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March 8, 2010 | by  | in News |
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Course Minus Code = Fail

Accounting Anomaly Addressed

Victoria University has been forced to address course requirement policy and apologise after Salient questioned why accounting students had to pay over and above course costs to complete their course.

Accounting 111, a core paper for the Bachelor of Commerce and Administration, requires students to purchase a code, either with a new text book or separately, to access online tests on a publisher’s website. Without a code, students cannot complete the course requirements.

After being approached by Salient, Acting Pro Vice-Chancellor Commerce and Administration Professor John Brocklesby investigated the issue, and as a result the university is taking steps to rectify it.

“The university is pleased that Salient has brought this matter to our attention.”

Brocklesby says that while student reaction to the website is positive, including the tests as a course requirement was not appropriate.

“Students should not be required to pay extra for compulsory components of their courses and we would like to apologise to students for this oversight.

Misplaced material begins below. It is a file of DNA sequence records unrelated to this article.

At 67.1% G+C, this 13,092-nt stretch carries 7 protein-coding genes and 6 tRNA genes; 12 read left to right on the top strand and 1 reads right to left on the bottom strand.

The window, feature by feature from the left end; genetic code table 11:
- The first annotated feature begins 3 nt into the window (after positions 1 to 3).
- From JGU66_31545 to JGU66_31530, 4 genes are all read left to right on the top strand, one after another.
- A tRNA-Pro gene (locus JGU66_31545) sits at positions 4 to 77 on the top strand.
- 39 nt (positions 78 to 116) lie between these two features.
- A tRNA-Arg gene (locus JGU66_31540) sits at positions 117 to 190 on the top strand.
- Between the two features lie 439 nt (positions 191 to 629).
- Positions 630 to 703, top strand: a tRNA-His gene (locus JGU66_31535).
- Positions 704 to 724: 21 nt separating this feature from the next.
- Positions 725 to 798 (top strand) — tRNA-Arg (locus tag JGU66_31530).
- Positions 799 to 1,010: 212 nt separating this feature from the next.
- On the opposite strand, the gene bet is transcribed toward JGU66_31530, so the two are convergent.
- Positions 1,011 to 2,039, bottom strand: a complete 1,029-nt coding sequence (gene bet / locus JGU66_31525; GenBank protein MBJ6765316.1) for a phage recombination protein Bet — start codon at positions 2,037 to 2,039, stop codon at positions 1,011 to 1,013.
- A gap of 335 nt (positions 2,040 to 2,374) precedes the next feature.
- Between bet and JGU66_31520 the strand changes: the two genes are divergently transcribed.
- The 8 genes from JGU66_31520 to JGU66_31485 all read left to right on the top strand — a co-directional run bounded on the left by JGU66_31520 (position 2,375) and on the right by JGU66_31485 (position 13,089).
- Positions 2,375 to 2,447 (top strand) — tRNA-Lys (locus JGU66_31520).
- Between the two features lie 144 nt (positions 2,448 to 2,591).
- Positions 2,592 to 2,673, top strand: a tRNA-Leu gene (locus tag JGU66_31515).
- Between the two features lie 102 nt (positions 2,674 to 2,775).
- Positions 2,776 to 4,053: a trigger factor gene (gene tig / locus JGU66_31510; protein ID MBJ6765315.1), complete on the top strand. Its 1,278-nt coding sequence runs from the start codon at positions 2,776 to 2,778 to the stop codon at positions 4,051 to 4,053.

“In the future, the option of buying a separate access code will remain for some courses, but, in those cases, the online tests will not be part of any assessments.

“Alternatively, codes will be provided to students free of charge if completion of the online tests are a general course requirement or form part of the assessment for a course.”

The university is not aware of this happening in any other courses, but is checking with all schools to ensure this is the case.

A student who took the course over summer says that it is disappointing the situation has arisen, but is pleased Victoria is taking the matter seriously.

“The lecturers and tutors didn’t have to administer or mark our tests, if they wanted us to do tests online, it should have been included in our fees.

“It’s a bit disappointing that Vic wasn’t aware of the problem before Salient brought it up, but it is good to see that they are making changes now they are aware.”

VUWSA President Max Hardy says VUWSA has not received any complaints from students.

“We are pleased that Victoria is working to address the problem.

“We will follow the issue closely to make sure a satisfactory resolution is reached.”

The university is also considering the best way to address the issue of currently enrolled students who may have been financially disadvantaged from having to purchase the access code.

Salient will provide an update when a decision has been reached.

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